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What is Counseling? Can it help me?

Counseling is the act of sharing space with a therapist, who utilizes a variety of tools, therapy types (we call them modalities), and validation/empathy to help you understand yourself better and create change in your life. Perhaps you've been curious about what actually happens in the therapy room. You've pictured therapy like it's been portrayed on TV or movies, and lying on a couch just doesn't sound like your jam. Well, I'm here to tell you that the counseling profession has come a long way from the Freudian days where we interpreted your subconscious desires while reclining on an uncomfortable piece of furniture.

Therapists today use research-backed methods to help people heal. For example, I use parts of TEAM-CBT, EMDR, Internal Family Systems, Motivational Interviewing, and other methods to give clients actual results. The profession is warmer, more real, and more inclusive. It's becoming socially acceptable to see a counselor regularly, no matter what is going on in your life. You don't have to have big 'T' trauma (what we typically identify in the business as damage from events largely outside of our control, like abuse, neglect, sexual assault, natural disasters, combat experience, etc.) to walk through the doors of a therapist for the first time. In my experience, people often have a mixture of traumatic events and unhelpful messages about themselves that they've picked up over the course of their life.

Many clients come to me and say, "I don't know why I feel so bad about this issue. I feel stupid for feeling sad about being teased in high school, or my parents forgetting a milestone or event in my life." And the counseling relationship is the one place they are able to grieve the 'problems' they feel aren't "big enough or bad enough." We work together to come to a place of confidence and peace about whatever issue brought them to me. Counseling is collaborative, so it should feel targeted and warm. You should feel welcomed and excited to see your therapist. Yes, you might be opening up old wounds, so it might be painful at times, but your counselor has your best interests at heart and will go at your pace.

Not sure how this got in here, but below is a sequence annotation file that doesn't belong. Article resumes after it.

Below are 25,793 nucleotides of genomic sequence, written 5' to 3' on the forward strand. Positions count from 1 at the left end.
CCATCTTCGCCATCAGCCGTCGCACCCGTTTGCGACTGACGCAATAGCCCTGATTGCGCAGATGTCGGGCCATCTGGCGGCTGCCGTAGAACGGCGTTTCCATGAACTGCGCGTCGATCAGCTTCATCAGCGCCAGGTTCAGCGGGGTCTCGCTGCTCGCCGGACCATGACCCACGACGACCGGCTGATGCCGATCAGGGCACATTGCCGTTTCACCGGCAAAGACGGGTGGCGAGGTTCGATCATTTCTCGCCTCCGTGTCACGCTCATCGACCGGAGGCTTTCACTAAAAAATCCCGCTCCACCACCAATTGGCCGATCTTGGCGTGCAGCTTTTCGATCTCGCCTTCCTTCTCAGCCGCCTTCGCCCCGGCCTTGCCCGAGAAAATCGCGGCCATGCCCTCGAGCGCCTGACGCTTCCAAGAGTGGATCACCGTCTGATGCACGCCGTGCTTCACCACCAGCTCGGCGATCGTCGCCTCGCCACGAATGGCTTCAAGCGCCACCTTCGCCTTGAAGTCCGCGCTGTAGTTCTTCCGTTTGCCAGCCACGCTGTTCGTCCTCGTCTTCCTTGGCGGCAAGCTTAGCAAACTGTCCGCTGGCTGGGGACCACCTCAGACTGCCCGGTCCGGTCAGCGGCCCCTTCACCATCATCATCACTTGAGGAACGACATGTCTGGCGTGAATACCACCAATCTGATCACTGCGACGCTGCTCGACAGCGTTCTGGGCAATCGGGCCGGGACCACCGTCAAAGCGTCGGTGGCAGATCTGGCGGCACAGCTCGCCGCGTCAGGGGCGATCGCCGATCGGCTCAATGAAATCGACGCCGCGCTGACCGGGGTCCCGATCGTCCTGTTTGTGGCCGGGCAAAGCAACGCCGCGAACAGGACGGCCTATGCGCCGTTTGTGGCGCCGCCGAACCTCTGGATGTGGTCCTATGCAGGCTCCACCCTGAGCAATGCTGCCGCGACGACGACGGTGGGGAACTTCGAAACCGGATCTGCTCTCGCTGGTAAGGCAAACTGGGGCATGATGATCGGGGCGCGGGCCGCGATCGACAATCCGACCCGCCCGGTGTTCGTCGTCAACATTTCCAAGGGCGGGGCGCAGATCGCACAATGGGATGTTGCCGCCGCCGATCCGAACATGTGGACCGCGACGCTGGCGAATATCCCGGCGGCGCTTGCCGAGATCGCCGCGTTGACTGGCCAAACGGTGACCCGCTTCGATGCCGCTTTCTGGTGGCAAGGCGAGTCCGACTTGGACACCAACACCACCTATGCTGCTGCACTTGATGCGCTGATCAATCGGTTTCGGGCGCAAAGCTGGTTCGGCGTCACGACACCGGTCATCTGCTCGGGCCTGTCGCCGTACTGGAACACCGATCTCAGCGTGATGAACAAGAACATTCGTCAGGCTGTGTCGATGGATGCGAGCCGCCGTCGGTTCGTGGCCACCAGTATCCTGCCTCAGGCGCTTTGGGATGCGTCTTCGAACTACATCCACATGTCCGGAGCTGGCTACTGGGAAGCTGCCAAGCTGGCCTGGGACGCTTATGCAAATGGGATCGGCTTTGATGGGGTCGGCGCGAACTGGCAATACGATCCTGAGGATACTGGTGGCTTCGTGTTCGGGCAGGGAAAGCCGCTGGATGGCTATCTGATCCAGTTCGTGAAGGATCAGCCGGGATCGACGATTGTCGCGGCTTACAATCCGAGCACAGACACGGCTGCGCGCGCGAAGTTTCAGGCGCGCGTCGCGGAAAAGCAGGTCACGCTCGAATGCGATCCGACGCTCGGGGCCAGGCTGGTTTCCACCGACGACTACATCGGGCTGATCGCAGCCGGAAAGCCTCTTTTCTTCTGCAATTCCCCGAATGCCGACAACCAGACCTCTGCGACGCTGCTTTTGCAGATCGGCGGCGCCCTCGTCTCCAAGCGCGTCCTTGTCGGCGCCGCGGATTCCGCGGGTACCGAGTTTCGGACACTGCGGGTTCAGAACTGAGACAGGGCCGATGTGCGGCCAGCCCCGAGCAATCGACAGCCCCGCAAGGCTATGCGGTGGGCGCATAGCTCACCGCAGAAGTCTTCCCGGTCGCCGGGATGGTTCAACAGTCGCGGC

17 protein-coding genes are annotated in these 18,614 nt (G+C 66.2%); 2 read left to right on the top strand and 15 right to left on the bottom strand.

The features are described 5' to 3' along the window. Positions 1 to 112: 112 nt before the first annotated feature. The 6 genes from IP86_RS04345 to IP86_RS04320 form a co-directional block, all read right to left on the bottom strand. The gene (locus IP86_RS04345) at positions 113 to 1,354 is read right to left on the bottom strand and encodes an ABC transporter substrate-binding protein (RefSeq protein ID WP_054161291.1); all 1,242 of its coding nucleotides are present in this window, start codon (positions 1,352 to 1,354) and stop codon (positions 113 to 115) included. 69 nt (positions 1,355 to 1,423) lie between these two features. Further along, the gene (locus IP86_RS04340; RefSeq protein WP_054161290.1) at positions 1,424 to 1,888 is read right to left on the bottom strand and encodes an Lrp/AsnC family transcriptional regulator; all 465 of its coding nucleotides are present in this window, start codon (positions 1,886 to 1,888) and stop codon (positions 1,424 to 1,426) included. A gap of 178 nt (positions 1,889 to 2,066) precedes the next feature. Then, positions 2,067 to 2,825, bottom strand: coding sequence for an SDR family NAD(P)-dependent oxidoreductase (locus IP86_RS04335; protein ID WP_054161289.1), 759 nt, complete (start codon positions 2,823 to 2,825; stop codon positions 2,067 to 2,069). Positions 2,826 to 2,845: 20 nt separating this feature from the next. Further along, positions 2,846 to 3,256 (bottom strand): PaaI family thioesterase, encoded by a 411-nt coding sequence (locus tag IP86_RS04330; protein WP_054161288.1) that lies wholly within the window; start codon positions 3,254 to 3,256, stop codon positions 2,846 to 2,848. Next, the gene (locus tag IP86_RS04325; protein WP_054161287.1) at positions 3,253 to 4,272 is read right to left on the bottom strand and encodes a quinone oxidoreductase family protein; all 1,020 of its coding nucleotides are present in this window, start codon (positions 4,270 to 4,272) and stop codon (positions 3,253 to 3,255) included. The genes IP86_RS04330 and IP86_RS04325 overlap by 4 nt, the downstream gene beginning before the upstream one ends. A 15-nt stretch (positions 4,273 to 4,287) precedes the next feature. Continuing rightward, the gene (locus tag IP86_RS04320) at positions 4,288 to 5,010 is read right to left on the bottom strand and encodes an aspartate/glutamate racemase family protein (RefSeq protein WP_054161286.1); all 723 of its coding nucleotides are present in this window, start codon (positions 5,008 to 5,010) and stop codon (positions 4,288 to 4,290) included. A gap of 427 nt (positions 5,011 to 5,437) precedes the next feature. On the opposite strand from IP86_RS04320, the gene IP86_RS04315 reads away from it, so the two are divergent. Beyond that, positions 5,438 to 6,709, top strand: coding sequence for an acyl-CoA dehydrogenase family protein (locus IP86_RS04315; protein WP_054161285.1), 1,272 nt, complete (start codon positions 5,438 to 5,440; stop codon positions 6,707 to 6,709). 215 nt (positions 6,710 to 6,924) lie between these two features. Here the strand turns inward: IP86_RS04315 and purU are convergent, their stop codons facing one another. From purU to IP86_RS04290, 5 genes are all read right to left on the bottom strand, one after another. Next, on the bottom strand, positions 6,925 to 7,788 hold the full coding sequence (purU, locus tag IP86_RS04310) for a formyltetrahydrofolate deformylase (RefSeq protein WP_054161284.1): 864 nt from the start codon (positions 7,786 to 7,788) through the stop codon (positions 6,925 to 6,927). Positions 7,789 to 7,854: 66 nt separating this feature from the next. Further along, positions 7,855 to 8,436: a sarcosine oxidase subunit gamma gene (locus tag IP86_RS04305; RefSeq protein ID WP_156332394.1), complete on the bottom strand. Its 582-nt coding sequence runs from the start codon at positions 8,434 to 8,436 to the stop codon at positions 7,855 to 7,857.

At its best, therapy is a place where people can feel safe. Counselors can offer advice, mindfulness strategies, perspective and compassion. They can help you make sense of a very chaotic world. It can be freeing to state your thoughts out loud, and have your therapist say, "That thought seems normal, given everything you've been through." Or my favorite response, "You did the best you could with what you had at the time."

Now let's address the question you originally asked: "Can counseling help me?" I might be biased, but yes, I believe therapy helps anybody who wants help. Think of it this way: let's say you were injured on the battlefield and the wound had to be closed up quickly to stop the bleeding. There was no disinfectant used, and they sewed it up with jagged stitches. It was good enough. However, as time passes, the wound still hurts when touched. There's scar tissue on top, but underneath there's infection. You decide to see a specialist who opens up the wound, debrides it, and closes it up using the appropriate tools. Counseling works a lot like this. People come to therapy with lacerations from the battlefield of life. We open up old emotional injuries that probably have lots of scar tissue protecting them. We clean them out of all the old unhelpful messages, scary images, and pain. By facing the past in all its messiness, we can achieve peace whenever something brushes up against our scars in the future.

If you're ready to wade into deep waters, create new goals, and find the grit and resilience you always had inside you, drop me a line below or call me. I'd love to be part of your path to healing. We can navigate towards creativity and freedom together. For more tips, and inspiration, please follow me at Instagram and Facebook at Gift of Grit Counseling, LLC.

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